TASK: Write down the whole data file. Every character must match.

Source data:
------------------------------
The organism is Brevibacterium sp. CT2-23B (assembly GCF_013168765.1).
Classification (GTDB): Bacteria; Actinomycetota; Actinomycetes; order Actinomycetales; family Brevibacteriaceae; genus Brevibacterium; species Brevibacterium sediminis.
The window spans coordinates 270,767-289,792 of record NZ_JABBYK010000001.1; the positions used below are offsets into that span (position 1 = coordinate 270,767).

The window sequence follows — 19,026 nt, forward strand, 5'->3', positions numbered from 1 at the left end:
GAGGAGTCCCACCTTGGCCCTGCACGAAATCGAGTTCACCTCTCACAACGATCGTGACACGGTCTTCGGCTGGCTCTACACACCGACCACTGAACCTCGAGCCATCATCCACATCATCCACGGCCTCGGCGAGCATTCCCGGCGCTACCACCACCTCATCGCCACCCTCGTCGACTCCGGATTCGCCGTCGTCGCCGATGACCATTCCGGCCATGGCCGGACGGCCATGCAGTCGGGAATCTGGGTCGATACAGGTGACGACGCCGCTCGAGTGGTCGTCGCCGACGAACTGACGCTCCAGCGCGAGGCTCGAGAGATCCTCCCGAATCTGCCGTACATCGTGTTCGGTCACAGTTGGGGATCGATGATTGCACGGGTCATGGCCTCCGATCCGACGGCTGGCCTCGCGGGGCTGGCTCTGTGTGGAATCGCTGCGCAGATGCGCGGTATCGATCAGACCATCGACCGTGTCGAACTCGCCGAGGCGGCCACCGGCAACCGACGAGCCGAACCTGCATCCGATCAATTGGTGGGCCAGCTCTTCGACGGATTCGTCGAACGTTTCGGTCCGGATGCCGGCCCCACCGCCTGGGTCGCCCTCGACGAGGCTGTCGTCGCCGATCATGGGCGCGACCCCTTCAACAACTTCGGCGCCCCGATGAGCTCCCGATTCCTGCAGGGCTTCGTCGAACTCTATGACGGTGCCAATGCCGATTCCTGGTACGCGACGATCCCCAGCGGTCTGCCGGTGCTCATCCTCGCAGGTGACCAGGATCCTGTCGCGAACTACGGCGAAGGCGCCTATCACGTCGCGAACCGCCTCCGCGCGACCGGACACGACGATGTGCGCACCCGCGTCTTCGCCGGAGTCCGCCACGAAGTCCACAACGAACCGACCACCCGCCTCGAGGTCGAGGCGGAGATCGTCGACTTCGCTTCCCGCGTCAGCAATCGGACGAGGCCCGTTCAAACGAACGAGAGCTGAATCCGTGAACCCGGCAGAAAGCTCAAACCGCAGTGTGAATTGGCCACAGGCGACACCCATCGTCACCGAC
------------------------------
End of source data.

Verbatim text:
The organism is Brevibacterium sp. CT2-23B (assembly GCF_013168765.1).
Classification (GTDB): Bacteria; Actinomycetota; Actinomycetes; order Actinomycetales; family Brevibacteriaceae; genus Brevibacterium; species Brevibacterium sediminis.
The window spans coordinates 270,767-289,792 of record NZ_JABBYK010000001.1; the positions used below are offsets into that span (position 1 = coordinate 270,767).

The window sequence follows — 19,026 nt, forward strand, 5'->3', positions numbered from 1 at the left end:
GAGGAGTCCCACCTTGGCCCTGCACGAAATCGAGTTCACCTCTCACAACGATCGTGACACGGTCTTCGGCTGGCTCTACACACCGACCACTGAACCTCGAGCCATCATCCACATCATCCACGGCCTCGGCGAGCATTCCCGGCGCTACCACCACCTCATCGCCACCCTCGTCGACTCCGGATTCGCCGTCGTCGCCGATGACCATTCCGGCCATGGCCGGACGGCCATGCAGTCGGGAATCTGGGTCGATACAGGTGACGACGCCGCTCGAGTGGTCGTCGCCGACGAACTGACGCTCCAGCGCGAGGCTCGAGAGATCCTCCCGAATCTGCCGTACATCGTGTTCGGTCACAGTTGGGGATCGATGATTGCACGGGTCATGGCCTCCGATCCGACGGCTGGCCTCGCGGGGCTGGCTCTGTGTGGAATCGCTGCGCAGATGCGCGGTATCGATCAGACCATCGACCGTGTCGAACTCGCCGAGGCGGCCACCGGCAACCGACGAGCCGAACCTGCATCCGATCAATTGGTGGGCCAGCTCTTCGACGGATTCGTCGAACGTTTCGGTCCGGATGCCGGCCCCACCGCCTGGGTCGCCCTCGACGAGGCTGTCGTCGCCGATCATGGGCGCGACCCCTTCAACAACTTCGGCGCCCCGATGAGCTCCCGATTCCTGCAGGGCTTCGTCGAACTCTATGACGGTGCCAATGCCGATTCCTGGTACGCGACGATCCCCAGCGGTCTGCCGGTGCTCATCCTCGCAGGTGACCAGGATCCTGTCGCGAACTACGGCGAAGGCGCCTATCACGTCGCGAACCGCCTCCGCGCGACCGGACACGACGATGTGCGCACCCGCGTCTTCGCCGGAGTCCGCCACGAAGTCCACAACGAACCGACCACCCGCCTCGAGGTCGAGGCGGAGATCGTCGACTTCGCTTCCCGCGTCAGCAATCGGACGAGGCCCGTTCAAACGAACGAGAGCTGAATCCGTGAACCCGGCAGAAAGCTCAAACCGCAGTGTGAATTGGCCACAGGCGACACCCATCGTCACCGAC